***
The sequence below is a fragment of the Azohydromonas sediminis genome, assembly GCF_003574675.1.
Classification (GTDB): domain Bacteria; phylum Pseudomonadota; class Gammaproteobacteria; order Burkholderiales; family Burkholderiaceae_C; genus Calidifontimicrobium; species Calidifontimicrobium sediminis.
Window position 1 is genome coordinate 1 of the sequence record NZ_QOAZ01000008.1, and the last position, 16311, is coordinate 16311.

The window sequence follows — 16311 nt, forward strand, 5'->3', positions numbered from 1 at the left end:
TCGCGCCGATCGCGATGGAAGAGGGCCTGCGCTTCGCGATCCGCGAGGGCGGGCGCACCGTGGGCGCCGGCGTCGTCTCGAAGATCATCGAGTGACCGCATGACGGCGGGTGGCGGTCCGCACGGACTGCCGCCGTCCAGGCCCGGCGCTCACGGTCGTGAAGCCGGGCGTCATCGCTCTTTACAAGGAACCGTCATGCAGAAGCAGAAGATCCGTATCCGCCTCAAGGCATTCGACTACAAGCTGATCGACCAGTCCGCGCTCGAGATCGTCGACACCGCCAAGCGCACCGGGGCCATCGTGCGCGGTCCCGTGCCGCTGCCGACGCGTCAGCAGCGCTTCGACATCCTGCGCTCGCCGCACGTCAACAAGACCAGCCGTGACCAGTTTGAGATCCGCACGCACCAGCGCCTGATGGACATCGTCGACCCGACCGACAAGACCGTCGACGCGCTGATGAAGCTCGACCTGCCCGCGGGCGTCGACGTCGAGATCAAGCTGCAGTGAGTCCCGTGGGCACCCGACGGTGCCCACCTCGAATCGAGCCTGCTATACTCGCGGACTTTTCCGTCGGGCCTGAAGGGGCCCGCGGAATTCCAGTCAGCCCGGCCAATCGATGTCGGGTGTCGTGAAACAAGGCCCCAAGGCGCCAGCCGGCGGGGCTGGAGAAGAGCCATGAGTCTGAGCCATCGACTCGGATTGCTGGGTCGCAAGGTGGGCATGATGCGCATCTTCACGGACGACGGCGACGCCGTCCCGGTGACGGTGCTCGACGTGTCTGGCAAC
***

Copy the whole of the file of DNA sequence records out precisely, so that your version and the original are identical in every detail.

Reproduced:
The sequence below is a fragment of the Azohydromonas sediminis genome, assembly GCF_003574675.1.
Classification (GTDB): domain Bacteria; phylum Pseudomonadota; class Gammaproteobacteria; order Burkholderiales; family Burkholderiaceae_C; genus Calidifontimicrobium; species Calidifontimicrobium sediminis.
Window position 1 is genome coordinate 1 of the sequence record NZ_QOAZ01000008.1, and the last position, 16311, is coordinate 16311.

The window sequence follows — 16311 nt, forward strand, 5'->3', positions numbered from 1 at the left end:
TCGCGCCGATCGCGATGGAAGAGGGCCTGCGCTTCGCGATCCGCGAGGGCGGGCGCACCGTGGGCGCCGGCGTCGTCTCGAAGATCATCGAGTGACCGCATGACGGCGGGTGGCGGTCCGCACGGACTGCCGCCGTCCAGGCCCGGCGCTCACGGTCGTGAAGCCGGGCGTCATCGCTCTTTACAAGGAACCGTCATGCAGAAGCAGAAGATCCGTATCCGCCTCAAGGCATTCGACTACAAGCTGATCGACCAGTCCGCGCTCGAGATCGTCGACACCGCCAAGCGCACCGGGGCCATCGTGCGCGGTCCCGTGCCGCTGCCGACGCGTCAGCAGCGCTTCGACATCCTGCGCTCGCCGCACGTCAACAAGACCAGCCGTGACCAGTTTGAGATCCGCACGCACCAGCGCCTGATGGACATCGTCGACCCGACCGACAAGACCGTCGACGCGCTGATGAAGCTCGACCTGCCCGCGGGCGTCGACGTCGAGATCAAGCTGCAGTGAGTCCCGTGGGCACCCGACGGTGCCCACCTCGAATCGAGCCTGCTATACTCGCGGACTTTTCCGTCGGGCCTGAAGGGGCCCGCGGAATTCCAGTCAGCCCGGCCAATCGATGTCGGGTGTCGTGAAACAAGGCCCCAAGGCGCCAGCCGGCGGGGCTGGAGAAGAGCCATGAGTCTGAGCCATCGACTCGGATTGCTGGGTCGCAAGGTGGGCATGATGCGCATCTTCACGGACGACGGCGACGCCGTCCCGGTGACGGTGCTCGACGTGTCTGGCAAC